We began on Palm Sunday, and using a large pad of easel paper, every day we drew pictures to illustrate what happened on that day of Holy Week. Carden and Seth really got into this, embellishing and adding to my pathetic stick figures with their own drawings, coloring, labels "Pilate = bad guy," and discussions between themselves "Seth, don't draw a smile! Jesus was SAD that day!" "Carden, that's Judas, he's not supposed to be happy." "He's not. See, I drew mean eyebrows." More amazing was how interested I got into researching what happened so that I could be prepared for the next day's drawing. Tyler teased me that I walked around the house reading Jesus the Christ like it was Harry Potter.
By Wednesday I'd found a Mormon Tabernacle CD full of Easter music: the cathedral-and-stained-glass-type I'd been craving. Pieces from the Beethoven oratorio, Dvorak, Gounod, John Rutter--all wonderful stuff made for a great iPod Easter playlist. Nowhere near my 32 hours of Christmas music, but a good start, and it filled the house with the feeling of Easter.
Thursday I thought about serving a Passover dinner, but figured the kids were not quite old enough to make it worth the work. But we did serve bread and grape juice and talked about the change from the Passover to the Sacrament, before diving into our decidedly nontraditional plates of spaghetti.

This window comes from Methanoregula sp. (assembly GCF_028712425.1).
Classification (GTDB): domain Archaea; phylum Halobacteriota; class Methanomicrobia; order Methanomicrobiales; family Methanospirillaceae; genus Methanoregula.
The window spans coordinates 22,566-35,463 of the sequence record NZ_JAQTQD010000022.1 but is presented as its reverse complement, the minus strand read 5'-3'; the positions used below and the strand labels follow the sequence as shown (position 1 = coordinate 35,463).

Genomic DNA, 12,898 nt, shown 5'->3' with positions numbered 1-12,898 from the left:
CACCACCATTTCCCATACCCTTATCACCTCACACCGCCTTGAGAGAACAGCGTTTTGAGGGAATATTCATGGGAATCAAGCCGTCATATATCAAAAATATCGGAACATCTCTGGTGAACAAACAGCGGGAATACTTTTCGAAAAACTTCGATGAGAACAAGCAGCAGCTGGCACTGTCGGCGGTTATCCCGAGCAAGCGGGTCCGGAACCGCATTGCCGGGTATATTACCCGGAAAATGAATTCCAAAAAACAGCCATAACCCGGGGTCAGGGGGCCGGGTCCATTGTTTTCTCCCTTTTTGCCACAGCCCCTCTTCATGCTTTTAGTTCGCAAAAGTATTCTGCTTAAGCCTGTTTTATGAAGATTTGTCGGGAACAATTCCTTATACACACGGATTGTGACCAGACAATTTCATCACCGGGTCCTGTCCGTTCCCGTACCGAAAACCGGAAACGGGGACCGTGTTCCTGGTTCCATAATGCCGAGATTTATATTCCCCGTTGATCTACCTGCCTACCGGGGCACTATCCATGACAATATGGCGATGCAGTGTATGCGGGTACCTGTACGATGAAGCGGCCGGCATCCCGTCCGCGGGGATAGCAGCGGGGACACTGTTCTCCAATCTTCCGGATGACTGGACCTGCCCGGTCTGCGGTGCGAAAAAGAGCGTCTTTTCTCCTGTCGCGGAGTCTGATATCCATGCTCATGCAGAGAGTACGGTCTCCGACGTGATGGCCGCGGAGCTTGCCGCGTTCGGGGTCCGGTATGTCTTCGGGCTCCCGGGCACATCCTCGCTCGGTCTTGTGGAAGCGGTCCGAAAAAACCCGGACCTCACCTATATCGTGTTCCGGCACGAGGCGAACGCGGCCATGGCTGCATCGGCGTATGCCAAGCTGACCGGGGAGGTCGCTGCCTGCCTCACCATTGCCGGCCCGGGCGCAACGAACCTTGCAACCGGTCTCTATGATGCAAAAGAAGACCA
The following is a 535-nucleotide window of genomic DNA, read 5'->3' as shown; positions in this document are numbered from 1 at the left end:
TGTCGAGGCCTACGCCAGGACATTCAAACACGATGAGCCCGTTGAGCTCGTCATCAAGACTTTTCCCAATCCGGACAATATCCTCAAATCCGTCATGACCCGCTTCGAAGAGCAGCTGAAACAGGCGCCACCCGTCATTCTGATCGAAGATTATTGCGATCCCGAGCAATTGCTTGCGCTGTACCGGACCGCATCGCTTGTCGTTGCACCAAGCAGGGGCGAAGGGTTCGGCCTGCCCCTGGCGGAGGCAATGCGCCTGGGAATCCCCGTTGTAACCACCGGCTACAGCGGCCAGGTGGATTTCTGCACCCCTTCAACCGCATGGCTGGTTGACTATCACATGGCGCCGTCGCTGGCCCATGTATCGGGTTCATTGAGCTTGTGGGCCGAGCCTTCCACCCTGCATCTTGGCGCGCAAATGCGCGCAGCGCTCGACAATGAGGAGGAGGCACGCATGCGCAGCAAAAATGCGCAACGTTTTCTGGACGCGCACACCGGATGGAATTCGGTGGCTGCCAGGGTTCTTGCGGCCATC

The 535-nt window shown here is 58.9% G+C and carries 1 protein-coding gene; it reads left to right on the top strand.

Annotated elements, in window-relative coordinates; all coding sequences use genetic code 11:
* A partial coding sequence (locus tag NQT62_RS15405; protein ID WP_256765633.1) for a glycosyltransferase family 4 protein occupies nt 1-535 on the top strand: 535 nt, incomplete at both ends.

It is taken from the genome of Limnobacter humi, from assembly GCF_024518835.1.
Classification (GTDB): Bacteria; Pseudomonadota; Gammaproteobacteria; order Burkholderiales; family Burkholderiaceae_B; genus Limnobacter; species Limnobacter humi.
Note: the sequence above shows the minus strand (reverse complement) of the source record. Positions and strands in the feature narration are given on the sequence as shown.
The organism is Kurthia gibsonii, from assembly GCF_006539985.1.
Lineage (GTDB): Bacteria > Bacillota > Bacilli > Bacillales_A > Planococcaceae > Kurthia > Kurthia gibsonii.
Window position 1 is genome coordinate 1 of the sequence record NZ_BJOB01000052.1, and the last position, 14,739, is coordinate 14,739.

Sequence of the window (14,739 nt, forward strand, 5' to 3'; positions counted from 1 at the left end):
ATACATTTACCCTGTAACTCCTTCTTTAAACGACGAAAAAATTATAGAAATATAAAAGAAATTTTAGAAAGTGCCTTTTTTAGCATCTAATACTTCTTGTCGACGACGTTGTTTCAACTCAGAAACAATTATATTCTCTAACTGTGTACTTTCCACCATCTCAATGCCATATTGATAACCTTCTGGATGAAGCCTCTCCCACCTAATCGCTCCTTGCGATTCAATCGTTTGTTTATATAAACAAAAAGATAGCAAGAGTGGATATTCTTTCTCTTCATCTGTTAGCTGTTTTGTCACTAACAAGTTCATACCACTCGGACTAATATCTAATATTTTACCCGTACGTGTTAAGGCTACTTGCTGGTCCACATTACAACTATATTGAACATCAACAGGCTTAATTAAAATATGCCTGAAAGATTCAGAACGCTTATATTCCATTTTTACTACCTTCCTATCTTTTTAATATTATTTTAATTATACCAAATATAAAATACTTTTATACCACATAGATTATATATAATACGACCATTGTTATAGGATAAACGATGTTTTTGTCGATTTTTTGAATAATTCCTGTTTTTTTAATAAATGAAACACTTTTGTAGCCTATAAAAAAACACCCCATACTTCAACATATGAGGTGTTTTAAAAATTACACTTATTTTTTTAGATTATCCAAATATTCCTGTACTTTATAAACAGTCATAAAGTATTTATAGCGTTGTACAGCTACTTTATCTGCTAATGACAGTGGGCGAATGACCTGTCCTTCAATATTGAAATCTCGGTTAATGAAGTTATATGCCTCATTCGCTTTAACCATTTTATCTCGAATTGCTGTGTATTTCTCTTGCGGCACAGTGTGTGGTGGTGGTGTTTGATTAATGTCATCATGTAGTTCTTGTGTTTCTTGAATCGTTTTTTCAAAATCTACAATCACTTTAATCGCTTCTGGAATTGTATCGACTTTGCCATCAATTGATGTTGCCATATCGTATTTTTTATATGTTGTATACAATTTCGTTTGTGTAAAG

For Good Friday I made Hot Cross Buns, which didn't turn out quite so pretty as I'd hoped, but tasted good and will hopefully work better next year. Because the Gospel writers offer enough detail of what happened when during that Friday, I spent the day much more aware of the time and what was happening so many years ago in Jerusalem (7am: probably dragged between Pilate and Herod; 8am: the scourging?; 10am: the cross; sunset: hastily placing the body in the tomb).
Saturday was gloomy weather, appropriate for the day I spent thinking of the Disciples marking the Jewish Sabbath, ruminating on the previous day's event. As part of a church lesson on Easter that I had to teach, I put together a DVD slideshow of works of art depicting scenes from the last week of Christ's life. I really had a great time combing the Internet for material. And our computer even cooperated (mostly) and Tyler burned the disc without incident! True miracle.
Easter Sunday was a beautiful spring day, wonderfully perfect after the gloom inside my soul the preceeding two days. We ran out of time on Sunday, but later that week we made Resurrection Rolls (slightly goofy concept but a big hit with the kids).
By the time I packed up the box of Easter decorations, I felt like we had really celebrated Easter for what it is--a hard week of watching someone prepare for his death, paying closer attention to his last words and teachings, and appreciating the glory of Resurrection morning because we'd seen the price it took to get there. Next year I think we'll add some more activities I found online and continue to make Easter a wonderful--and major--holiday for our family.